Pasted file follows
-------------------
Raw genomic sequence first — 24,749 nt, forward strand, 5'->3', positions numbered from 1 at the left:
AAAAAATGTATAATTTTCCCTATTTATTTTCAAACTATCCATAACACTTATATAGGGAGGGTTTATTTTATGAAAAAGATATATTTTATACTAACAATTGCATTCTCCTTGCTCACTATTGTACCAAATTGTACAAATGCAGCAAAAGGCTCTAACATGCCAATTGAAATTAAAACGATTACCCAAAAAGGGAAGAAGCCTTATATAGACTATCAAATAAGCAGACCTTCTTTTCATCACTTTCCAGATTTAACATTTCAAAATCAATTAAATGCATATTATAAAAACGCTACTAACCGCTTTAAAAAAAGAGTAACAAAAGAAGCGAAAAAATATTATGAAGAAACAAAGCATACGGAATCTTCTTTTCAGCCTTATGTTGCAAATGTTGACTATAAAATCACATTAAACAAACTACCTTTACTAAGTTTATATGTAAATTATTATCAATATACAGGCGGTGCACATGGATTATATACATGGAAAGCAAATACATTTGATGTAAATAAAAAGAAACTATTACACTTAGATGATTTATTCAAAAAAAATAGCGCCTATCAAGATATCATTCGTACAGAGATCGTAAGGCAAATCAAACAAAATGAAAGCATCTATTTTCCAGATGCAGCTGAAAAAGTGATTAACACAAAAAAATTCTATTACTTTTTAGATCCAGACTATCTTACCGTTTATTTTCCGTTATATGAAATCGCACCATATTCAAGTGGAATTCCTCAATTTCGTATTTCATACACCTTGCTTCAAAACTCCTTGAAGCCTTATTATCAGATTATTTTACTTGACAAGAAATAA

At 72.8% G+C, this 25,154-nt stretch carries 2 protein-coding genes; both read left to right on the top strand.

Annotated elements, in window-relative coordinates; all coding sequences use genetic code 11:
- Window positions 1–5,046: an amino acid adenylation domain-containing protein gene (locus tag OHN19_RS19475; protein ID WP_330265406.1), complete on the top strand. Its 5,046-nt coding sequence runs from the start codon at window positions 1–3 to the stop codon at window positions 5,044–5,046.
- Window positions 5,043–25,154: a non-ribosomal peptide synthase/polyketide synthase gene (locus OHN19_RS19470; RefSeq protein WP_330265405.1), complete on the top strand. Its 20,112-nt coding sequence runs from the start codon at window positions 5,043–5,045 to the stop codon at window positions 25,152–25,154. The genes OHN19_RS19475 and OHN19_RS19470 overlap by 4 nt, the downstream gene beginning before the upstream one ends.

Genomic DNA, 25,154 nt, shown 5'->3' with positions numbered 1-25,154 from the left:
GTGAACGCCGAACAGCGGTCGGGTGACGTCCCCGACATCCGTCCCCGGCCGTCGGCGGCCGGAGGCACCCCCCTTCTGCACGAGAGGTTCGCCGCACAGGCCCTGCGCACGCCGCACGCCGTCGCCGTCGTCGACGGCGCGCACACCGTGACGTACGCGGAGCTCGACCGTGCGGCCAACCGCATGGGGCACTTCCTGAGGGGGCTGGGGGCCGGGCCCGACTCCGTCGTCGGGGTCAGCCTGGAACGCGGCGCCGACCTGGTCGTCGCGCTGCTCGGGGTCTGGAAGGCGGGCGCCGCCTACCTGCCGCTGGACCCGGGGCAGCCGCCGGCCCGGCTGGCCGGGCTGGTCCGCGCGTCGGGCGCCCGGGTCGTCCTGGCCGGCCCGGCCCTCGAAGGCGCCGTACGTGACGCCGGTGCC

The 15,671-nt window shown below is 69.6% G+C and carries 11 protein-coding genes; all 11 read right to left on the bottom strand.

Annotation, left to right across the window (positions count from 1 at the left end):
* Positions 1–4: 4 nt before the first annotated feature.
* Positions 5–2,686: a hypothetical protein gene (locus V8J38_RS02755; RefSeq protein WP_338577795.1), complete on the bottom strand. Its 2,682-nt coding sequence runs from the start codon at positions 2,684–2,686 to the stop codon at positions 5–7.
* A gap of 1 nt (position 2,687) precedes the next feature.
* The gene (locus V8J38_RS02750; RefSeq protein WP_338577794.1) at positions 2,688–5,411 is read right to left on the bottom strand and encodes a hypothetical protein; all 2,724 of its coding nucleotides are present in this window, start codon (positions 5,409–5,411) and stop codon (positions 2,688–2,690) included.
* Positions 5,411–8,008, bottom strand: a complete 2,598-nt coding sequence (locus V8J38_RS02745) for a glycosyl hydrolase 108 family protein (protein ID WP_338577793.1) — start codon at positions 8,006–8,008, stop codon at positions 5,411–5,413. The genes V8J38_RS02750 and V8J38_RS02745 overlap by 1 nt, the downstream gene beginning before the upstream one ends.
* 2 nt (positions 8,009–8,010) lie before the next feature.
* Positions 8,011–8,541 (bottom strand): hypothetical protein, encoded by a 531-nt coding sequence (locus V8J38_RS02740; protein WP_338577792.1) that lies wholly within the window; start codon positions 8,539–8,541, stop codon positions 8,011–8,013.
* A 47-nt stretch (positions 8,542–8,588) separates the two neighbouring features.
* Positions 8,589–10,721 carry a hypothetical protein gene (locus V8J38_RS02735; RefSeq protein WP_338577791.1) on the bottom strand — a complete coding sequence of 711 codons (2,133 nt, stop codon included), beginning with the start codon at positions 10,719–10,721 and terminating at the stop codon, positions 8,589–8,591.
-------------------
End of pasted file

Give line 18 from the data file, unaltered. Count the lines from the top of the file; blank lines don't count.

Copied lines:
* A 47-nt stretch (positions 8,542–8,588) separates the two neighbouring features.